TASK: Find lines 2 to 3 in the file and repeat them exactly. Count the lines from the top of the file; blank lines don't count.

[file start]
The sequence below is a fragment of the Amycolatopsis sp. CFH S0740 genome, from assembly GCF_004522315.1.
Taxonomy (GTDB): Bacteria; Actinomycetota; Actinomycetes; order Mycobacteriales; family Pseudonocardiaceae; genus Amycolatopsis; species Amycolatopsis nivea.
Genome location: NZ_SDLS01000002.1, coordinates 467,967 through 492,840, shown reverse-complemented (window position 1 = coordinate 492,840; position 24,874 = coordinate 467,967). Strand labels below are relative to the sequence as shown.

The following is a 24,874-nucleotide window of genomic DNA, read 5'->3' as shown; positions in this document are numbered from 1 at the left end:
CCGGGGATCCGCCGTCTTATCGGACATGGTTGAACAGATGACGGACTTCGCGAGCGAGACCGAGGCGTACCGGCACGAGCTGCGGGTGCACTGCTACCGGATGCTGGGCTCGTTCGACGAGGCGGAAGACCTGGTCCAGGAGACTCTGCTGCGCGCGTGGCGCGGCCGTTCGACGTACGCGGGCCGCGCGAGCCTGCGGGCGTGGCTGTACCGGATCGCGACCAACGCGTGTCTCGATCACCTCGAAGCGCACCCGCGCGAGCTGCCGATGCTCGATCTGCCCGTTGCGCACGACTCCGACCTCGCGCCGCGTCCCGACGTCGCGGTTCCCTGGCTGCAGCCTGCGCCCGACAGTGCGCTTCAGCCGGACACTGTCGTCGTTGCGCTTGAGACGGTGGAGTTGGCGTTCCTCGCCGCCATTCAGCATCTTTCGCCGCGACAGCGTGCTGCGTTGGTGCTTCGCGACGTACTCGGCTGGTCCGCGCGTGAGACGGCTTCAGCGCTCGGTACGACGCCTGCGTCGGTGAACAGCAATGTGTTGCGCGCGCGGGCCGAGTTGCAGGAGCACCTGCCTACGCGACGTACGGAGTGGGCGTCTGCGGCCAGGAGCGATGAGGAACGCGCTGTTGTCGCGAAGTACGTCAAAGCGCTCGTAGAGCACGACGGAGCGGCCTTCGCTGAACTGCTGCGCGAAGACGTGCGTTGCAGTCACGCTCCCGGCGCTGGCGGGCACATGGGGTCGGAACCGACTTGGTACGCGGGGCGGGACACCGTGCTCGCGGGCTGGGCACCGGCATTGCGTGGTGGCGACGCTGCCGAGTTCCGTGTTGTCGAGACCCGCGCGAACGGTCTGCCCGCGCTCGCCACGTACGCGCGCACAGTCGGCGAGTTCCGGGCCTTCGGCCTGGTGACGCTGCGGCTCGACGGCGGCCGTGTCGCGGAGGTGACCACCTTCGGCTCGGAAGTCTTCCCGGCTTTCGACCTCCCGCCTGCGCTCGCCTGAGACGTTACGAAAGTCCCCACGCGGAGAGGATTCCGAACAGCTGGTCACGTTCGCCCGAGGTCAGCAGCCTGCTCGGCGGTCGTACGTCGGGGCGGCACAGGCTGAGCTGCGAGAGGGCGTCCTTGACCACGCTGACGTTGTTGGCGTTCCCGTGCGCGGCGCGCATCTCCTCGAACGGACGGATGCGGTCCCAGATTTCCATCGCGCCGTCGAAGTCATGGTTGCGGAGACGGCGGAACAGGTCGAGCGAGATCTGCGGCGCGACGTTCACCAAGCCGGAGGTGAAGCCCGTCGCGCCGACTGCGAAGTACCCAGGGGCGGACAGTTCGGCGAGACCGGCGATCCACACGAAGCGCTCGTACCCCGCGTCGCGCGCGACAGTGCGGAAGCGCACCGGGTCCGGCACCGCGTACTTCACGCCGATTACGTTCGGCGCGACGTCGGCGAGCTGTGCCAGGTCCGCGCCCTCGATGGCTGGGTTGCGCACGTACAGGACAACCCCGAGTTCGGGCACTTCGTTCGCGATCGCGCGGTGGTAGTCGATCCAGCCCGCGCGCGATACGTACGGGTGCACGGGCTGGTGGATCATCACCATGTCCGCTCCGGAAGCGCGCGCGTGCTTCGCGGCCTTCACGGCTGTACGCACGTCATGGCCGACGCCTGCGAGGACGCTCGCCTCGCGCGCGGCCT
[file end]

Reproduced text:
Taxonomy (GTDB): Bacteria; Actinomycetota; Actinomycetes; order Mycobacteriales; family Pseudonocardiaceae; genus Amycolatopsis; species Amycolatopsis nivea.
Genome location: NZ_SDLS01000002.1, coordinates 467,967 through 492,840, shown reverse-complemented (window position 1 = coordinate 492,840; position 24,874 = coordinate 467,967). Strand labels below are relative to the sequence as shown.